A superb triple bill , first performed in Melbourne last year , that showcases the Australian Ballet at its best . The company’s three resident choreographers each present a striking work. All three have been or still are dancers with the company .

First we saw Stephen Bayne’s CONSTANT VARIANTS (2007) using Tchaikovsky’s Variations on a Rococo Theme. The polished, transparent score is integral to the work and features a ravishing cello solo by Caleb Wong .

Four couples are paired on stage before splitting and reforming in various combinations. All wear dark high cut leotards , the men in sheer dark tops the women in velvety burgundy bodices. Michael Pearce’s set design features oversized segments of picture frames as if at an art gallery, above a rather shadowy lit stage with lighting as devised by Jon Buswell.          

Bayne’s choreography is very demanding and features some almost impossible lifts and partnering. The stillness of frozen posed tableaux is used most thoughtfully. There is steely yet delicate pointe work included and Bayne’s style ( perhaps reminiscent in this work of Balanchine and Macmillan) featured pure clean lines of movement.

The musicality of the score and dancing blended at times as if the Orchestra (under the excellent baton of Simon Thew) and dancers were pulsating and breathing together, each complementing the other.

Next came the wonderful AURUM by Alice Topp , based on the Japanese art of kintsugi, where broken ceramics are repaired and made complete again using gold lacquer. The gold honours the value of the original piece and simultaneously highlights the damage that occurred. The still retained cracks become part of the piece’s history. Topp in her work explores an analogy with human relationships : There are breakages and scars; and while restoration is possible, nothing will be exactly the same . ( AURUM is the Latin word for gold. )

AURUM features six couples, the men topless in white leggings the ladies in kind of Grecian shifts. Topp’s powerful ,hypnotic choreography features dizzying spins and unusual lifts and partnering . It demands a very flexible back and includes runs and tension, fall and release .The ‘line’ of the rippling , pulsating choreography is long and stretched.

Towards the end the set moves and there is cloth with projections of pottery and the cracks and the gold use to repair it and a reflective gold floor. It is as if the dancers are exploring space and searching for the light. The relentless, pounding rhythms of music by  Ludovico Einaudi accentuate the blocks of movement in the thrilling finale for the whole cast .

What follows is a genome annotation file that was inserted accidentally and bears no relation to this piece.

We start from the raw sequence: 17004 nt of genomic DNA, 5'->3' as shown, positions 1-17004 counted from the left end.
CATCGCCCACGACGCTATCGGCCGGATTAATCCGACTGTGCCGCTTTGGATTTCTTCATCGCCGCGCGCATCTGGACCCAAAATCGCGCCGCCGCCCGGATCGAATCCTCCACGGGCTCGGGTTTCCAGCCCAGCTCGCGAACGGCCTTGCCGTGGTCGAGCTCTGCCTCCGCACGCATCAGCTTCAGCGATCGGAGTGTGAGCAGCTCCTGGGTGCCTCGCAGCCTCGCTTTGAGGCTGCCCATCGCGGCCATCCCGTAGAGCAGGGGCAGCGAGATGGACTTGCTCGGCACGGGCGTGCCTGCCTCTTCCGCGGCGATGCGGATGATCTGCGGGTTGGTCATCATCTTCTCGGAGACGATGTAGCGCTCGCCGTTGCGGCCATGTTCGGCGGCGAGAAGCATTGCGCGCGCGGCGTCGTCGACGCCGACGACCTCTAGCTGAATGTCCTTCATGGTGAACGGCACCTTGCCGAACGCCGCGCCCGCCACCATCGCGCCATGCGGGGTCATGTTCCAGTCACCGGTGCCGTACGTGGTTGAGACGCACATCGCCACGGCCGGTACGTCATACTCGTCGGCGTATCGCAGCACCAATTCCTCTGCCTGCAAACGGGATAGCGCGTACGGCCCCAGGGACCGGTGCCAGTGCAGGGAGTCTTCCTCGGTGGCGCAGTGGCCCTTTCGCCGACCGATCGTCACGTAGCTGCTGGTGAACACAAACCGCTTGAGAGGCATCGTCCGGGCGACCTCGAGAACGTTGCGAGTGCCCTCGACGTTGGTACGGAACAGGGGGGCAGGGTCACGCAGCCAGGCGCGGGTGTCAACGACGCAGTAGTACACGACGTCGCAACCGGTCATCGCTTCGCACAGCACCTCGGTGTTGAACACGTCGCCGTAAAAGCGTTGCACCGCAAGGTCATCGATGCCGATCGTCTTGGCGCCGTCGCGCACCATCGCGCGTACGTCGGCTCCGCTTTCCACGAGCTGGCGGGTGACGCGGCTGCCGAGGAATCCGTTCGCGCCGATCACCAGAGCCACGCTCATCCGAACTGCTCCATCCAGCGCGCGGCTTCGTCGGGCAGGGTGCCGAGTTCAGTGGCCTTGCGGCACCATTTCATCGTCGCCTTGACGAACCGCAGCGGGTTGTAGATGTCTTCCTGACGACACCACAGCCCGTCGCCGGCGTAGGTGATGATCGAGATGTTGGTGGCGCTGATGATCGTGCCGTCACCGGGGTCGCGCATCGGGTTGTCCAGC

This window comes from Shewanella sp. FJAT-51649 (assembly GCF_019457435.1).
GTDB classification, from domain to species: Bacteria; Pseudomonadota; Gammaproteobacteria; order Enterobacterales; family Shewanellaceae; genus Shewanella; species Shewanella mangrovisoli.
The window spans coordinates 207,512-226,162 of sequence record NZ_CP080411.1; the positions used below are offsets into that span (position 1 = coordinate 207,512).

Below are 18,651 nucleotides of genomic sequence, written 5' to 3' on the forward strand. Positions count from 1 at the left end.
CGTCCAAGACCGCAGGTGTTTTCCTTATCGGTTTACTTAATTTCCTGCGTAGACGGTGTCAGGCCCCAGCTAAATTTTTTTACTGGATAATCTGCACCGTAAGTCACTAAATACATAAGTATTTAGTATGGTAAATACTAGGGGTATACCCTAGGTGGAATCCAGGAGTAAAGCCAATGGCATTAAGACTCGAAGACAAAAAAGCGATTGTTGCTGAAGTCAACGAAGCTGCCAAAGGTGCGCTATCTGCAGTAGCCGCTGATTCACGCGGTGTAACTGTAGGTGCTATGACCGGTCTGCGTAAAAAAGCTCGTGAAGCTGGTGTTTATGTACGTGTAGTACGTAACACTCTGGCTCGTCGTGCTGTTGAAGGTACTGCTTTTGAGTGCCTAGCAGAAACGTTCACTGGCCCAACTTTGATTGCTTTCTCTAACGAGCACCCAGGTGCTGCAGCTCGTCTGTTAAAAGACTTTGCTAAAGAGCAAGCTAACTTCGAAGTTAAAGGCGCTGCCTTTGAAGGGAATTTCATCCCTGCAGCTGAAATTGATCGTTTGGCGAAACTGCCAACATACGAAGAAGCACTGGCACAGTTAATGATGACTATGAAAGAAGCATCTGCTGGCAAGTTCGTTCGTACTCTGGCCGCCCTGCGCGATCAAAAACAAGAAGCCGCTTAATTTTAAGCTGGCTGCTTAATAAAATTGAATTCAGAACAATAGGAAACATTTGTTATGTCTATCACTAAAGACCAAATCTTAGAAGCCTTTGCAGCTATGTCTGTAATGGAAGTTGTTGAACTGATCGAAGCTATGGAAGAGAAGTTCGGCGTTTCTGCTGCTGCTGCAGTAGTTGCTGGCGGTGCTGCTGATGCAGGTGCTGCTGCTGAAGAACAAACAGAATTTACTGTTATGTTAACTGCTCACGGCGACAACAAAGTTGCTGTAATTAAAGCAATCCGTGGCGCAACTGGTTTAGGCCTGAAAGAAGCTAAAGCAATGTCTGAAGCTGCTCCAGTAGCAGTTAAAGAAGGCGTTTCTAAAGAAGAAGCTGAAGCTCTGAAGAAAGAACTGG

First seen in 20:21, (2015) Tim Harbour’s rather cold , bleak but superbly danced with feverish, angry intensity FILGREE AND SHADOW has been revived . It is abstract – although based on the concept of birds that, instead of fleeing a hurricane, fly directly into it in pursuit of the calmer air that will carry them to safety above- and uses the recorded musical multi textured soundscape by 48nord (Ulrich Müller and Siegfried Rössert) which includes snippets of recordings from trains, birds and tightening ropes as well as rumbling piano and crackling distortion in a whirl of relentless energy.

Kelvin Ho devised looming white curved walls and a cylinder which, combined with Benjamin Cisterne’s snappy lighting, work to great effect. The dancers wear unisex semi transparent black or gun metal grey coloured costumes. Harbour’s intense , demanding choreography is perhaps reminiscent of Forsythe’s and includes arms open in fifth position , fast slithery floorwork that sees the cast spring off the floor almost as soon as they fall, deep lunges and high leg extensions in opposition to the torso, angular arms and spiky fingers. There are some extremely difficult lifts and partnering and many spectacular leaps. As well there are slips and slides and a great sense of pulling up and verticality. Towards the end the dancers are almost like flying sculptures. It is essentially an ensemble piece for the twelve dancers but there is also an extended pas de trois that is a highlight .

Another example of incredible athleticism and superb dancing .
A very wonderful triple bill that is a magnificent showcase for the terrific Australian Ballet dancers.

Running time allow 2 hours 15 minutes (approx.) including two intervals

The Australian Ballet is presenting VERVE at the Joan Sutherland auditorium at the Sydney Opera House 5-25 April 2019.

Conductor : Simon Thew


Robyn Hendricks
Adam Bull
Nathan Brook


Dimity Azoury
Andrew Killian
Sharni Spencer
Christopher Rodgers-Wilson


Jade Wood
Jake Mangakahia
Karen Nanasca
Brodie James
Jill Ogai
George-Murray Nightingale
Jacob de Groot
Jasmin Durham
Ingrid Gow
Sean Kiley
Timothy Coleman
Riccardo Rodighiero